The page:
Best Way to Start A New Year

One of these mornin’s you gonna rise up singin’
You gonna spread your little wings and you’ll take to the sky — “Summertime”

I’m not gonna lie. 2014 was a pretty crap year in our household. A series of crap jobs and unemployment (while at the same time working temp jobs for 50-60 hours a week on top of applying to jobs on a computer literally held together with packaging tape) marked this as a doozy in a series of doozies. In all, we had about 6 weeks of good this year where we weren’t worried about things. A run of luck that seemed so out of character I felt compelled to warn readers of this blog about the over abundance of optimism we were going to start putting out. Becky’s been fighting flu and pretty much everything else in the past month and a half – lots of it due to weakened immune system that comes from constant crippling stress of unemployment and 6 job interviews a week.

On top of that, Becky’s mom caught a nasty turn of illness that landed her in the hospital for the past two weeks, sometimes improving and then slipping into infection again. And we couldn’t go visit due to finances/not wanting to bring Becky’s illnesses to layer on top of the grossness that is Grand Forks.

All this is to say we went to the New Years Eve event held by the Minnesota Orchestra with the sort of longing for nourishment otherwise seen in the gasping, parched need of a lost person looking for an oasis in the desert. We went with gusto to close the doors on a horrible year in hopes that the next would be better.

This was our third Minnesota Orchestra event in 2014. We wrote about the first here. Our second event was the sneak peak held at the beginning of the season, which was a great way to know which concerts we wanted to see and which ones we would not miss no matter what. Also Becky got a new hero with Principal Conductor Sarah Hicks.

For New Year’s Eve, the Orchestra had Gershwin on tap for most of the concert, bookended by some Leonard Bernstein with a chaser of Strauss/Finnish polka. Joining the orchestra for a half dozen songs was Sylvia McNair, a two-time Grammy winning vocalist.

From the first notes of Leonard Bernstein’s Overture to Candide, I was mentally zoomed in to the stage, even from our seats near the very back of the hall. This was our first event with conductor Osmo Vänskä, who lived up to all that is written of him. He was playful, engaging, even conducted the audience to clap along (and stop clapping) for one piece.

Quick side journey. I took appreciation of jazz in undergrad as a general elective. The professor said, and I can’t remember if it was his thing or something he was passing on, that a musician is either classical or jazz. They can play the other one, but you can always tell if they are out of their natural element. I imagine it’s like listening to an opera signer take on Doris Day.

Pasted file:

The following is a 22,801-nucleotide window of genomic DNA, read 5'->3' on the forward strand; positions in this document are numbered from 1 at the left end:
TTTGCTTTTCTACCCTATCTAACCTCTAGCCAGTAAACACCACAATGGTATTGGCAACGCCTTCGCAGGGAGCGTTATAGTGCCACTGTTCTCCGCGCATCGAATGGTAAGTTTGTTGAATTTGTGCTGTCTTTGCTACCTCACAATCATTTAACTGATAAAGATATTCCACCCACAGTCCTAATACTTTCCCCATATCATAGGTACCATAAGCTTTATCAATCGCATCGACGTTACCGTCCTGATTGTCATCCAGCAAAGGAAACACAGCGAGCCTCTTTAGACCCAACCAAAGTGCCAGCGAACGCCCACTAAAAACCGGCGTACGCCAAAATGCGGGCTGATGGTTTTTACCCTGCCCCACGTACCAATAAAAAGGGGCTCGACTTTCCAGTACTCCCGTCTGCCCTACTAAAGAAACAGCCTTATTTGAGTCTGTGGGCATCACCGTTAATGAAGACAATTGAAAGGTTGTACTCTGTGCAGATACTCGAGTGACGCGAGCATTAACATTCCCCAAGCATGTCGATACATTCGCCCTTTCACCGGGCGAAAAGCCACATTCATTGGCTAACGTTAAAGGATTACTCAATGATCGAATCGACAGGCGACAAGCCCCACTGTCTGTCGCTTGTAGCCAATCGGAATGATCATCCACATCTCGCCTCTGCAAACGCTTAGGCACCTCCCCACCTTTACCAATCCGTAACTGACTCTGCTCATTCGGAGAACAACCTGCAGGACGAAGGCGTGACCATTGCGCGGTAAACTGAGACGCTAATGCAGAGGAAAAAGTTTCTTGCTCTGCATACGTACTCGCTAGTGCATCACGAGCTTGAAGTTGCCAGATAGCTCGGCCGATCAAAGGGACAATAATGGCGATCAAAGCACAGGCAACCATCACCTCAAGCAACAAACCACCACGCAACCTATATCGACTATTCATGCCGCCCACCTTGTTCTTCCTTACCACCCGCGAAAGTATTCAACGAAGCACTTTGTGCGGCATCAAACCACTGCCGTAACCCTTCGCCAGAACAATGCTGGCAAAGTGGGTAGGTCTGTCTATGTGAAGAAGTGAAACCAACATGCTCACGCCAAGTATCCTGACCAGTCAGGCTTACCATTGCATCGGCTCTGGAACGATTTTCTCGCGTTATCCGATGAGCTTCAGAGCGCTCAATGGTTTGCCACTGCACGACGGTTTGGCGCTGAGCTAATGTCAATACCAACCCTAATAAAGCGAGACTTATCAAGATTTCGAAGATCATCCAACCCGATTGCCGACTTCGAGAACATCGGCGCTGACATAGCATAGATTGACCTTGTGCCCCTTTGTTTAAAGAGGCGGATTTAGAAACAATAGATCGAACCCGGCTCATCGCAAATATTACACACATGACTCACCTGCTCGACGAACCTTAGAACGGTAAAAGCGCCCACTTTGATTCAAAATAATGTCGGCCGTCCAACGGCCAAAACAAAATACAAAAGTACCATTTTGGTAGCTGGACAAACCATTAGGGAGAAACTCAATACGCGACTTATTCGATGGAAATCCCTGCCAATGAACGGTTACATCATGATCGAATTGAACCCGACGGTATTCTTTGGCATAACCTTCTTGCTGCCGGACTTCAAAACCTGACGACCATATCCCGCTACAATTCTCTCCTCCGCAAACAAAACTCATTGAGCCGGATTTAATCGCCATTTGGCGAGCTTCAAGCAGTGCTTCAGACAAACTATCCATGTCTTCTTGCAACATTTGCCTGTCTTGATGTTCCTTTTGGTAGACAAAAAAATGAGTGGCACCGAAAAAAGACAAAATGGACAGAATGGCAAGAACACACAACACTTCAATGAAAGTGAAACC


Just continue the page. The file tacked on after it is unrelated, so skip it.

I don’t know if I wholly agree with this. It seems to me, like most everything, there’s a spectrum of music that can bridge the gap between classical and jazz. I imagine at the middle of that spectrum, George Gershwin and Duke Ellington are shaking hands. If there’s an afterlife, I’d bet they give each other notes. Becky’s a scholar of African American literature, and loved the way the music brought themes to life, the call and response. The section that made Becky cry was a song entitled “But Not For Me.” She was hit by this verse:

They’re writing songs of love, but not for me,
A lucky star’s above, but not for me,
With love to lead the way,
I found more clouds of gray,
Than any Russian play could guarantee.

While this song is about finding/not finding a perfect mate. Becky was brought to tears because after so many months of unemployment and looking for that perfect mate in a job, it felt as though the gloomy lyrics were stalking her life from the 1930s. She wants to find that lucky star. So frickin bad. And every day it brings her to tears.

The Minnesota Orchestra also bridged the divide between classical and jazz admirably – sliding into big band, jazz, dixieland and all the deep, American tradition of music. They were professional, they were artists, they bared the beating heart of the music and threw it to the stars.

The highlight of the evening for me was the extended take of Porgy and Bess, Catfish Row Suite. It swooned, it swooped. The orchestra hall is cavernous, yet I swear I could see the music filling it up, or maybe I was filling up with the first real, soul-deep hope for the future I’ve had in a while. That such hope comes from such a dark opera only reinforces my gut feelings about the music. The melody of “Summertime” filled the air above us – as we are told later, it’s one of the most covered songs ever written (33,000 times) and has been named as the best lyrics in music theater by Stephen Sondheim.

I found myself in tears several times during this section of the evening. Relief that 2014 would soon be over. Optimistic about what 2015 would bring. The song became a prayer for the future, a dirge for the past.

After the concert, Becky and I exited to the lobby, where sparkling wine, hors-d’oeuvres and noise makers were handed out with abandon. A small band played us home to midnight.

We’re a week into 2015, and not off to a great start – mother still in hospital, death of a great aunt, a car died, and a job rejection – but we are still being buoyed up by magical music we got from the Minnesota Orchestra that night, still hoping to spread our little wings, to rise up signing.

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